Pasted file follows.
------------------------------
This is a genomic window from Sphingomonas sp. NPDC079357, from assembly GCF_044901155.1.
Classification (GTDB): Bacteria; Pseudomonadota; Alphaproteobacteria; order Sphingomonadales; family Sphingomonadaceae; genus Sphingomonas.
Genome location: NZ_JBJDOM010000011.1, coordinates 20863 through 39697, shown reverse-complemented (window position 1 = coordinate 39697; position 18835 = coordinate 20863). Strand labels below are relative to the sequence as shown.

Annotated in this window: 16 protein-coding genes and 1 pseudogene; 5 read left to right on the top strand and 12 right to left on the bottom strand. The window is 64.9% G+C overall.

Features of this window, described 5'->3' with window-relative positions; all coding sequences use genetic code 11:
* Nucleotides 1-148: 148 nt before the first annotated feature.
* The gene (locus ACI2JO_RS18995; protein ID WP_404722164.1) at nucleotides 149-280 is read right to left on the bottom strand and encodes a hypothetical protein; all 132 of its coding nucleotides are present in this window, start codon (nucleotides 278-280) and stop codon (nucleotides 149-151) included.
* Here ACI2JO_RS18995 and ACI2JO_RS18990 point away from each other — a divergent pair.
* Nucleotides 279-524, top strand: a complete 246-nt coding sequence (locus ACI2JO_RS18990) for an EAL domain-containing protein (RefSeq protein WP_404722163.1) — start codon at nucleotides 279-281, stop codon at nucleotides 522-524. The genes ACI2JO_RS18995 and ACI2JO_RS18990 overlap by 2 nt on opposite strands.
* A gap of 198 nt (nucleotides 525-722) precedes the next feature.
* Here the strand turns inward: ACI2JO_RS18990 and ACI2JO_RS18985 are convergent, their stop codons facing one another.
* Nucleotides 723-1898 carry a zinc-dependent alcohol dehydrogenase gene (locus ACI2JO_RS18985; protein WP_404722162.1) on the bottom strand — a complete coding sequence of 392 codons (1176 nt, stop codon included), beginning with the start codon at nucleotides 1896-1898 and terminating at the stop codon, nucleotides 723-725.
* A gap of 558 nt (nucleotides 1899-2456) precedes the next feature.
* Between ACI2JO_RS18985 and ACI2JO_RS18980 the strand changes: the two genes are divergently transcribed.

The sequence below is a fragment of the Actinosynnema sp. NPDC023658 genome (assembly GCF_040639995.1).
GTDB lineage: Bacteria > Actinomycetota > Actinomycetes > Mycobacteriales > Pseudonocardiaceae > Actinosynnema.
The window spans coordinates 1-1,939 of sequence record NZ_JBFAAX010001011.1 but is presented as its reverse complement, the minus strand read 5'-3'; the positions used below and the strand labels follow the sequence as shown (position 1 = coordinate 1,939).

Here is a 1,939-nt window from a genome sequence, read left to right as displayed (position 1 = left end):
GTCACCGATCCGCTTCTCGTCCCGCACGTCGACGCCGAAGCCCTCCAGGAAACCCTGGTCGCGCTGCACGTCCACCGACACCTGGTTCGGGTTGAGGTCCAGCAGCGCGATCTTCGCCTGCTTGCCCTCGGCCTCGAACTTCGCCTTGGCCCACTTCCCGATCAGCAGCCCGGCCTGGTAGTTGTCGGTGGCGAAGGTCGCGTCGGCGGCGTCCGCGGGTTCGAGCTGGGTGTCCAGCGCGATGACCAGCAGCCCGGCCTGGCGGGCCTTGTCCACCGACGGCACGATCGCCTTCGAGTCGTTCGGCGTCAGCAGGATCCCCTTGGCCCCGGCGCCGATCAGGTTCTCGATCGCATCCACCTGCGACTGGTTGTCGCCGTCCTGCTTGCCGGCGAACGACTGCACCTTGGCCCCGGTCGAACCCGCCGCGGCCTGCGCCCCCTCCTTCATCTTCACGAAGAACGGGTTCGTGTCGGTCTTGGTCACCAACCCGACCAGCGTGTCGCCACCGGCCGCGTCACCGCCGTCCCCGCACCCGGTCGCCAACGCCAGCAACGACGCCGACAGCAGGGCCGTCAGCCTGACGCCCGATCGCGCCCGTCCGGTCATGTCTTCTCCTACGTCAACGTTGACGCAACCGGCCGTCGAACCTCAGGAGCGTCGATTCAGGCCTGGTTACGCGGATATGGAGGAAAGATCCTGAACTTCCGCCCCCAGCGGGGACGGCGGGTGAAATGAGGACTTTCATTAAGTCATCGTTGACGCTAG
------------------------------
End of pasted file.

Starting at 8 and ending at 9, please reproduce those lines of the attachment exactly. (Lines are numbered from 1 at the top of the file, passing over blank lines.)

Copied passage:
* Here ACI2JO_RS18995 and ACI2JO_RS18990 point away from each other — a divergent pair.
* Nucleotides 279-524, top strand: a complete 246-nt coding sequence (locus ACI2JO_RS18990) for an EAL domain-containing protein (RefSeq protein WP_404722163.1) — start codon at nucleotides 279-281, stop codon at nucleotides 522-524. The genes ACI2JO_RS18995 and ACI2JO_RS18990 overlap by 2 nt on opposite strands.